NEW YORK CITY — City Council Speaker Christine Quinn parried attack after attack from her opponents, not least of which came the new Democratic front-runner, Public Advocate Bill de Blasio in the first televised Democratic mayoral debate Tuesday.
In particular, Quinn was rapped repeatedly over her role in undermining term-limits in 2008 and helping extend Mayor Michael Bloomberg's time in office.
“The Speaker refuses to apologize for overturning the will of the people, the slush-fund scandal, and things in her professional life,” said former congressman Anthony Weiner, noting later that, “anyone on this stage who helped [Bloomberg] get that third term should not get a promotion."
“No one should be lectured [by Anthony Weiner] about what we should be apologizing for now — or ever,” Quinn responded to Weiner, who has seen his lead position in the polls evaporate since a new sexting scandal was uncovered late last month.
Quinn also heard it from her opponents—particularly de Blasio—over her handling of the city’s living wage law, which is currently tied up in courts after the Bloomberg administration sued to halt it.
De Blasio charged Quinn with siding with “the big business community by holding up paid sick days for three full years.”
Quinn retorted that even some of the bills biggest supporters in labor accused de Blasio of being “not part of the that got that law passed.”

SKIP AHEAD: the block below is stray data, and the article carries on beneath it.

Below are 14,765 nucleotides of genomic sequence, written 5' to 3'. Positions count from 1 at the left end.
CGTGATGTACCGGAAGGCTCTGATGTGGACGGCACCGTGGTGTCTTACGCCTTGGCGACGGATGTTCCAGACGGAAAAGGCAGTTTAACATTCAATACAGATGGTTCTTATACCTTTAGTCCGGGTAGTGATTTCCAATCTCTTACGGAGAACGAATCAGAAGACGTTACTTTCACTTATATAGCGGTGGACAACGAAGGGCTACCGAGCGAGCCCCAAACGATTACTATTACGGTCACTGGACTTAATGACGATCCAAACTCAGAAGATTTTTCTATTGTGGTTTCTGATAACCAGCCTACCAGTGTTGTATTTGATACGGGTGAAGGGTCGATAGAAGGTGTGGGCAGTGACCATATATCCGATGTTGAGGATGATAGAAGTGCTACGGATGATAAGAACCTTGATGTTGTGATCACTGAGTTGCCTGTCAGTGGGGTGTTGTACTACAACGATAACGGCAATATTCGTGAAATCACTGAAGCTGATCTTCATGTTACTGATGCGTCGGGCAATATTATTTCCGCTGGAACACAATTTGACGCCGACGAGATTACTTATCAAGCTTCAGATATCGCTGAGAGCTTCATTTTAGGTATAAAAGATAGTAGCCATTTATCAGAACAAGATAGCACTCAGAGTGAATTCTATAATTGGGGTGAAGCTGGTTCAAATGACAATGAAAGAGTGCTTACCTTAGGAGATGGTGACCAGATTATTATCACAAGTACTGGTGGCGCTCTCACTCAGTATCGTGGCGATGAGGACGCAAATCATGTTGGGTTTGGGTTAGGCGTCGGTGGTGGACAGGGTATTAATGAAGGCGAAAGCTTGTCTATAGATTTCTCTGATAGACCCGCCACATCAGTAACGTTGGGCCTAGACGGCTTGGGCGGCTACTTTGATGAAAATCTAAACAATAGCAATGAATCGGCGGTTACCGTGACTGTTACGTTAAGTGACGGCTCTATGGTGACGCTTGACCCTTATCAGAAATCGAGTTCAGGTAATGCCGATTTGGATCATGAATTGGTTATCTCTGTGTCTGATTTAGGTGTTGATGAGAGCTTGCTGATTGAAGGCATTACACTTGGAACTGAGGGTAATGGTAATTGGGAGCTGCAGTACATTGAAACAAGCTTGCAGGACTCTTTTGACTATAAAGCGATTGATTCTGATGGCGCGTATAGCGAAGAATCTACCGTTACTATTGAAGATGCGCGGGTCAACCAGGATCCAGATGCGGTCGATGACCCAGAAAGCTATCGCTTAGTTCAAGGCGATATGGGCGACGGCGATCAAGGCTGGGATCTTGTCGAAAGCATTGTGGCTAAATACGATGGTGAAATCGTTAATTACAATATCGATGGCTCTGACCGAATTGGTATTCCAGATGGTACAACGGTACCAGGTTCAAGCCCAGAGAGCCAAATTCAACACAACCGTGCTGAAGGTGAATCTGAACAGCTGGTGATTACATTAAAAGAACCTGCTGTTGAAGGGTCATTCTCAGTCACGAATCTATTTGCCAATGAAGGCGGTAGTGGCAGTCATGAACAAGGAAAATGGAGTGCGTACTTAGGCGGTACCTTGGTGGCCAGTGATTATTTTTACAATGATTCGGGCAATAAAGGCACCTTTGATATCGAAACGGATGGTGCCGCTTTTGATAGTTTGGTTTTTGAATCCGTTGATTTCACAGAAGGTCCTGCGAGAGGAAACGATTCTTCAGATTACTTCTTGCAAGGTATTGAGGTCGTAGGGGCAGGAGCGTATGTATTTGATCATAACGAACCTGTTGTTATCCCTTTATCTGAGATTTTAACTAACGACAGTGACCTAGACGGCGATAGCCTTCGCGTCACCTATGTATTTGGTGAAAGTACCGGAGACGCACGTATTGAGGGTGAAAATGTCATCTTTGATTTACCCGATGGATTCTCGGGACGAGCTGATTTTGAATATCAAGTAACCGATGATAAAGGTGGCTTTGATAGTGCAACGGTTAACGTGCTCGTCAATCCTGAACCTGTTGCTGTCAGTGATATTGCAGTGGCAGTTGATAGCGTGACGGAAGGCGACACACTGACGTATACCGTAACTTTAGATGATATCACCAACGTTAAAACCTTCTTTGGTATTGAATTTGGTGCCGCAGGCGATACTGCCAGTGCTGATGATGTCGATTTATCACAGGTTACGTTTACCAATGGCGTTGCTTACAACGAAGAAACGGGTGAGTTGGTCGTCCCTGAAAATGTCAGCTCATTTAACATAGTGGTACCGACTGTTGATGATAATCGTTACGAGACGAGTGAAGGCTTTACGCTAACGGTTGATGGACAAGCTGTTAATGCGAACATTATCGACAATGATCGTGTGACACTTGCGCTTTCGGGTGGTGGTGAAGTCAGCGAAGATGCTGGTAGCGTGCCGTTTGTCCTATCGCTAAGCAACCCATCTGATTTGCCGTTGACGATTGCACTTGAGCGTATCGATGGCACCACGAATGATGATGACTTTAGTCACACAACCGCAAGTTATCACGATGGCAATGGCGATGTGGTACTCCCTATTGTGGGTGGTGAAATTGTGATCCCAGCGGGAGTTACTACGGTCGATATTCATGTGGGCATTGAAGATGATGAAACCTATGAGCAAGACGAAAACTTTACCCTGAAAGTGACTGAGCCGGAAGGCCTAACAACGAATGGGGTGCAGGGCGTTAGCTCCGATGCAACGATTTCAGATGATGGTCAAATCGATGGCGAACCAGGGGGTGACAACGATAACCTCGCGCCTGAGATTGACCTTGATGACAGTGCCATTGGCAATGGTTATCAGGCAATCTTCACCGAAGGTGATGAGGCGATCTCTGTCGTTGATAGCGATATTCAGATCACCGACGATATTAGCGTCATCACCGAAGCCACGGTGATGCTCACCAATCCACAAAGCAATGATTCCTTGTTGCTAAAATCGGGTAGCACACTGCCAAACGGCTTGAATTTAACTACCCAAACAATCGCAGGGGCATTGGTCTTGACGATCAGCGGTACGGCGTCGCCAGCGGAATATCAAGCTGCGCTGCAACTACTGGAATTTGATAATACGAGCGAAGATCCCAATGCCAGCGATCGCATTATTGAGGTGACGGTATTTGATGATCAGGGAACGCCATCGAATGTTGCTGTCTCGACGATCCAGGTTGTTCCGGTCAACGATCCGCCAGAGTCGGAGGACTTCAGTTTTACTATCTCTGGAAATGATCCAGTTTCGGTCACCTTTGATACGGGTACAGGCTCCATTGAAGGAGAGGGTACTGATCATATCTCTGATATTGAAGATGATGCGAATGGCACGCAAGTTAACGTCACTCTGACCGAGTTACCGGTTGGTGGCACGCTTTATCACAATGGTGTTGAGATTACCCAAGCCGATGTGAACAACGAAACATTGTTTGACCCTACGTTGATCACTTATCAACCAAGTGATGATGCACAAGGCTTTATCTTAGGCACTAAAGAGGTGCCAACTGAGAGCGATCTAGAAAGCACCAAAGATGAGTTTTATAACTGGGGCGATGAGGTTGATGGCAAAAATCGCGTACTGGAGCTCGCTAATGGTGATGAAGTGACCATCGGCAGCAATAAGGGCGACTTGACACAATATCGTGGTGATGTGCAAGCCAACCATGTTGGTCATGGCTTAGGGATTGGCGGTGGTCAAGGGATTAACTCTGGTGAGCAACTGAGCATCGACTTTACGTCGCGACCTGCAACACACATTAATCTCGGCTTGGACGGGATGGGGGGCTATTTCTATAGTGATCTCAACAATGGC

“You’re going continue to hear Mr. de Blasio attack me, because he doesn’t want folks to know his record, that when he was in the council for eight years he didn't pass one bill to create a good paying job,” Quinn fired back.
Amid the torrent of criticism, Quinn defended herself and her record, saying she alone among her competitors had actually delivered results as council speaker, unlike her opponents.
“It's unfortunate when there's just political finger pointing instead of getting things done,” Quinn said. “Unlike many of the people on this stage, I've got it done."
De Blasio turned Quinn’s record against her, noting her role helping the mayor spend an extra four years in office.
“We all know she delivered for Michael Bloomberg [on term limits]. So let's be clear about that delivery,” he said.
At one point, Weiner, with fingers pointed at both Quinn and de Blasio, accused the duo of being of the same breed.
“My fellow New Yorkers, this is the problem,” he said. "They all come from basically the same place. They've been part of municipal government for decades now."
Weiner continued: "The only difference between Speaker Quinn and Bill de Blasio is that Speaker Quinn has been more successful. They made the same promises, to the same people. She got elected speaker and Bill's never gotten over it."
Weiner went on to describe himself as “someone who wants to stop this noise.”
Liu also got in on the action, attacking de Blasio for being a “Billy-come-lately” when it came to calling for an end to stop-and-frisk, just days after a federal judge ruled the police department policy unconstituional.
Liu said he wouldn’t only get rid of Police Commissioner Ray Kelly, as some of the other Democrats wanted, but would clear out “the top ranks of the police chiefs” inside the department.
“We need to change the culture of the police department," Liu said.
None of the candidates said they were interested in talking about Weiner—except the candidate himself. When asked how they felt about the attention paid to the former congressman in the race, each of the other candidates said it needed to stop.
“I think this campaign has become too much about individuals,” Thompson said. “This campaign should be about the future of the city of New York.”